It appears the Council have failed in their responsibility to keep the roadside environment in good order, to the extent that waist high grass is now creating a driving hazard particularly along Habberley Lane and no doubt other locations across the borough.

Allegedly, there is a dispute over the funding WFDC gets from the county, with WFDC saying this amount is not sufficient to cover basic services like grass cutting.

We must assume in that case, that grass cutting is just another service our Council Tax is supposed to cover that is no longer available.

What's next, not collecting the recycling or the rubbish. Come on Council, get this sorted, Pronto.....

Robin Pearson


You have run an article on the opening of the new medical centre in Stourport.

I would like to point out that I feel the design is seriously lacking in all inclusiveness.

The building has a hospital feel about it, is noisy and very echoey and the quiet area is lacking the quietness. All of this is very distressing to those with autism.

How can anyone in health care forget about people with special needs?

They not only have to get used to going to a new building but an unsuitable one.

R Jones


The installation of cashless machines will make our car parks inaccessible to some people, notably the less well-off and the older, less digitally savvy.

Cash as a means of payment is still valued by most people, and for many it is more, not less, convenient.

I keep a small number of ‘parking’ coins in my car to enable me, at any time, to use any car park ; this works admirably.

I was unable to pay – ‘No Cash’ it said. Somebody was good enough to pay for me, but there was a long queue because some people struggled to use the machine, and the system just didn’t work as quickly as good old cash. Imagine how that would have been in the pouring rain!

We are told that one in five drivers currently choose to pay online.

This means that four in five drivers choose not to pay online. I would suggest that there is a significant number of people who are not able to pay online – maybe because they don’t have a smart phone or ipad, or they are just not very good with digital technology ; these people will be, mostly but not exclusively, in the higher age bracket and will be disadvantaged if they are confronted by machines that only accept digital payment.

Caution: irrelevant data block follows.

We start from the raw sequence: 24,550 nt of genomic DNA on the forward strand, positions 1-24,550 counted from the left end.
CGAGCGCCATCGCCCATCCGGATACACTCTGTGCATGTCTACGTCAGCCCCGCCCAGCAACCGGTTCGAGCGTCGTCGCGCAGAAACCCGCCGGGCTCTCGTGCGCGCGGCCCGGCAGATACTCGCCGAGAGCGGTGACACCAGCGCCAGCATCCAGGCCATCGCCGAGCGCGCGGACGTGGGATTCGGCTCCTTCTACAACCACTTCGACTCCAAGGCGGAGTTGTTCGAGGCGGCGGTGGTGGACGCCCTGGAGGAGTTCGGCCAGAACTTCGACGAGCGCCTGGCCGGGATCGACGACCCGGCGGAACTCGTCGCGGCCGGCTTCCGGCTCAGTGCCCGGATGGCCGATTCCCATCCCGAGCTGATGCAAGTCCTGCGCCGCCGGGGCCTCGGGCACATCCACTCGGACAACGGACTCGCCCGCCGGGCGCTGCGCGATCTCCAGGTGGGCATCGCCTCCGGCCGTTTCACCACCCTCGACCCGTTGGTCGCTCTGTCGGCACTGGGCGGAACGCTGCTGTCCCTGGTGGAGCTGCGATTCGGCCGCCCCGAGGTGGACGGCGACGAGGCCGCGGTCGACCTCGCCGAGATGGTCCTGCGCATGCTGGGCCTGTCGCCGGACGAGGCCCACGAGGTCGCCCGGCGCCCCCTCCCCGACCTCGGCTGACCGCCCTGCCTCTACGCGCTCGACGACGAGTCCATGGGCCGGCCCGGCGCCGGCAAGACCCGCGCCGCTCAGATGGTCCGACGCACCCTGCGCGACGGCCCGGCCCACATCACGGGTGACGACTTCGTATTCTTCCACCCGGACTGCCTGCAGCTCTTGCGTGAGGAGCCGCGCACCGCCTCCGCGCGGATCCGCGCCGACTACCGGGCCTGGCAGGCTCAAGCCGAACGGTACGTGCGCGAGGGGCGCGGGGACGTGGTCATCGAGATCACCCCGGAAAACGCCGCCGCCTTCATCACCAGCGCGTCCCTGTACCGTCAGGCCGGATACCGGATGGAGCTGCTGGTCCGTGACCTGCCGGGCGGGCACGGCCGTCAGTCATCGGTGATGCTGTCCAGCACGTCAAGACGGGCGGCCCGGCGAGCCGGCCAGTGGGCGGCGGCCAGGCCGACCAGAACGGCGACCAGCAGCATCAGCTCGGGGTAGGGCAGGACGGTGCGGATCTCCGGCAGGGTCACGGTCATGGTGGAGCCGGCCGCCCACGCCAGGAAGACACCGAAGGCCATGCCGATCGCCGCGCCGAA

Considering the issue of reliability, we are all aware that, occasionally, digital technology can fail; batteries run out, wireless interference causes problems, lack of connectivity, phones and cards run out of data or get stolen, lost, damaged, or even left behind.

Coins have few disadvantages; we all have them, we can keep them safely in a pocket or the car. The only power needed for them to operate is…gravity.

If they are lost, stolen or damaged they are easily replaced. I believe that cash is by far the best method of payment, but the option to pay digitally should be offered to those who prefer it.

Concerns about Covid are, I think, overplayed ; when shopping, we frequently touch handrails, open doors, and handle goods without thinking. Covid is spread, mainly, by aerosols so minimal contact with a machine is unlikely to be a problem.

We need to remember that car parks are public facilities paid for, primarily, by council tax payers, but also by all tax payers; it would be wrong indeed to deny people the right to use something for which they have already paid.

There is, of course, the hidden agenda of surveillance which has been steadily encroaching on our freedom over the last few decades.

We still have the right to a certain level of anonymity as we go about our legitimate business, and cash transactions allow that to continue; the removal of the right to pay our way by cash is insidious and undemocratic.

Our public car parks are vital for a healthy town centre, and so, in the best case scenario, they should be free to all to use. If that is not financially viable, they should be easily accessible to all; paying cash as the main option, with digital options if deemed necessary.

Fairness and common sense must surely be the arbiters.

Robert Porter